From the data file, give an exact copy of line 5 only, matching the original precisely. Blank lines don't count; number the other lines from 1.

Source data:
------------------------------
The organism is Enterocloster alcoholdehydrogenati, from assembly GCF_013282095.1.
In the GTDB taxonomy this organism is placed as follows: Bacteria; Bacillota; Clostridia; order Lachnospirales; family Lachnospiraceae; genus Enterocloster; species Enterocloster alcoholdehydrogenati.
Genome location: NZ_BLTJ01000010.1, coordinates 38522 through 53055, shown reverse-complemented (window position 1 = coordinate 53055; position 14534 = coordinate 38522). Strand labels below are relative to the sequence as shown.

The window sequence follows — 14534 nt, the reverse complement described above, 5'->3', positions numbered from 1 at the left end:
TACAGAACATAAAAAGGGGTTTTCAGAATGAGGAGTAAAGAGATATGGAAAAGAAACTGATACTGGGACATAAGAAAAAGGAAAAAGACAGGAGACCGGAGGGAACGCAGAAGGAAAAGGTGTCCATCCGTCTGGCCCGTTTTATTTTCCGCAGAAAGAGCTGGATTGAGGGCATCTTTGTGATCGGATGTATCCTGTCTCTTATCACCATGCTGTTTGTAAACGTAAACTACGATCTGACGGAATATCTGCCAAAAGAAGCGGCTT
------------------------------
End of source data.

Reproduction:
TACAGAACATAAAAAGGGGTTTTCAGAATGAGGAGTAAAGAGATATGGAAAAGAAACTGATACTGGGACATAAGAAAAAGGAAAAAGACAGGAGACCGGAGGGAACGCAGAAGGAAAAGGTGTCCATCCGTCTGGCCCGTTTTATTTTCCGCAGAAAGAGCTGGATTGAGGGCATCTTTGTGATCGGATGTATCCTGTCTCTTATCACCATGCTGTTTGTAAACGTAAACTACGATCTGACGGAATATCTGCCAAAAGAAGCGGCTT